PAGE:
GARDINER. A spice of Satan, ha! Why, good! what then? granted!--we are fallen creatures; Look to your Bible, Paget! we are fallen.
PAGET. I am but of the laity, my Lord Bishop, And may not read your Bible, yet I found One day, a wholesome scripture, 'Little children, Love one another.'
GARDINER. Did you find a scripture, 'I come not to bring peace but a sword'? The sword Is in her Grace's hand to smite with. Paget, You stand up here to fight for heresy, You are more than guess'd at as a heretic, And on the steep-up track of the true faith Your lapses are far seen.
PAGET. The faultless Gardiner!
MARY. You brawl beyond the question; speak, Lord Legate!
POLE. Indeed, I cannot follow with your Grace: Rather would say--the shepherd doth not kill The sheep that wander from his flock, but sends His careful dog to bring them to the fold. Look to the Netherlands, wherein have been Such holocausts of heresy! to what end? For yet the faith is not established there.
GARDINER. The end's not come.
POLE. No--nor this way will come, Seeing there lie two ways to every end, A better and a worse--the worse is here To persecute, because to persecute Makes a faith hated, and is furthermore No perfect witness of a perfect faith In him who persecutes: when men are tost On tides of strange opinion, and not sure Of their own selves, they are wroth with their own selves, And thence with others; then, who lights the faggot? Not the full faith, no, but the lurking doubt. Old Rome, that first made martyrs in the Church, Trembled for her own gods, for these were trembling-- But when did our Rome tremble?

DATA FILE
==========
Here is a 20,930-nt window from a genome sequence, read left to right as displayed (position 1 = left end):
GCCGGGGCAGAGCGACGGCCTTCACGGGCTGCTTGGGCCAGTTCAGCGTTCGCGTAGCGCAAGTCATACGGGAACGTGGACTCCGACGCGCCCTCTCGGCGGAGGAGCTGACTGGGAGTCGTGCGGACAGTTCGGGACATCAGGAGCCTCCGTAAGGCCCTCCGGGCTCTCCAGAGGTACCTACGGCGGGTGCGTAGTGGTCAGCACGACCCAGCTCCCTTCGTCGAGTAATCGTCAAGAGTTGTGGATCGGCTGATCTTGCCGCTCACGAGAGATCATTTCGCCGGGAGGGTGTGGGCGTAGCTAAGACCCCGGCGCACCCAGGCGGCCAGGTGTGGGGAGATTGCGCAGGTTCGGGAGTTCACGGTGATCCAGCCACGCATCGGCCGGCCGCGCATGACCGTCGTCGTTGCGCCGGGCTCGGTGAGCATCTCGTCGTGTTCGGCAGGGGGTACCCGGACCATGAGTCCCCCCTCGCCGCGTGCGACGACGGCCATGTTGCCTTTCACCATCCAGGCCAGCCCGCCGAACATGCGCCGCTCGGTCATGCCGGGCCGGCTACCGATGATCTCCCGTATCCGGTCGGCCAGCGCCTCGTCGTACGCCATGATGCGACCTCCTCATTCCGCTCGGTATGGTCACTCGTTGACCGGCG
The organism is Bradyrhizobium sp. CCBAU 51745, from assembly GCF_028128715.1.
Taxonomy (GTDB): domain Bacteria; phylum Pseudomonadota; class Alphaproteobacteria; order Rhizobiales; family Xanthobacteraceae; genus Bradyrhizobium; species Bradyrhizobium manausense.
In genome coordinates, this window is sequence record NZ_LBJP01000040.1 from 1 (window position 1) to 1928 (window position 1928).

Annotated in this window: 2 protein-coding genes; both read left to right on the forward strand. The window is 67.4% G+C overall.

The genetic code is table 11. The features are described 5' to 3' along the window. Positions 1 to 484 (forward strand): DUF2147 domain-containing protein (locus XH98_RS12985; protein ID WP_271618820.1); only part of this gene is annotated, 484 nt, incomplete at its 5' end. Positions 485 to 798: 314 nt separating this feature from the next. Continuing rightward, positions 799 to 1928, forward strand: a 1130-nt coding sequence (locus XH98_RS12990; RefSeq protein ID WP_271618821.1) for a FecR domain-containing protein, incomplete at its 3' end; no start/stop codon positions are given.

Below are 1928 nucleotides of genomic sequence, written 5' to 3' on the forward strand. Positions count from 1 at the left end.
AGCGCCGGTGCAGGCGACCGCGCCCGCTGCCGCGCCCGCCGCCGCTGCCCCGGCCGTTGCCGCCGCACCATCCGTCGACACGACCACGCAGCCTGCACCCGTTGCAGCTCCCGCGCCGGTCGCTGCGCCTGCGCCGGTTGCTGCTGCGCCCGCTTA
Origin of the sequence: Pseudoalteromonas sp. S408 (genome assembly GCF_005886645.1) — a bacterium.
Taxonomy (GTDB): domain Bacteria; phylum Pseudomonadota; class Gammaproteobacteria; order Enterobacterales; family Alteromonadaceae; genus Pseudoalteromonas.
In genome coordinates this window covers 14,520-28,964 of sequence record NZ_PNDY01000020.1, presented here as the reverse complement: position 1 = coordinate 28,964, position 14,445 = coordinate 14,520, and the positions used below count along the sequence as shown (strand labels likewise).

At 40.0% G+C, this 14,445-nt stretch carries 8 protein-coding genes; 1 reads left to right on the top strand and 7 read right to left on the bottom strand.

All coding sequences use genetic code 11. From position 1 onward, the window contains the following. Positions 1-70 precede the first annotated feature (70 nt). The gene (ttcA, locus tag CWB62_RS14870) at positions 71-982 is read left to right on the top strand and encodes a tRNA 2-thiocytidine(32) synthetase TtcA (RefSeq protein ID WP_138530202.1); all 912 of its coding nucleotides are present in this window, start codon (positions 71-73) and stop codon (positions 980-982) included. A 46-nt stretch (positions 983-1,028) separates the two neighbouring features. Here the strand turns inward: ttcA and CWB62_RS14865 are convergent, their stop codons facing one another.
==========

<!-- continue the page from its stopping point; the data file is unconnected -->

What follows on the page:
PAGET. Did she not In Henry's time and Edward's?
POLE. What, my Lord! The Church on Peter's rock? never! I have seen A pine in Italy that cast its shadow Athwart a cataract; firm stood the pine-- The cataract shook the shadow. To my mind, The cataract typed the headlong plunge and fall Of heresy to the pit: the pine was Rome. You see, my Lords, It was the shadow of the Church that trembled; Your church was but the shadow of a church, Wanting the Papal mitre.
GARDINER (muttering). Here be tropes.
POLE. And tropes are good to clothe a naked truth, And make it look more seemly.
GARDINER. Tropes again!
POLE. You are hard to please. Then without tropes, my Lord, An overmuch severeness, I repeat, When faith is wavering makes the waverer pass Into more settled hatred of the doctrines Of those who rule, which hatred by and by Involves the ruler (thus there springs to light That Centaur of a monstrous Commonweal, The traitor-heretic) then tho' some may quail, Yet others are that dare the stake and fire, And their strong torment bravely borne, begets An admiration and an indignation, And hot desire to imitate; so the plague Of schism spreads; were there but three or four Of these misleaders, yet I would not say Burn! and we cannot burn whole towns; they are many, As my Lord Paget says.
GARDINER. Yet my Lord Cardinal--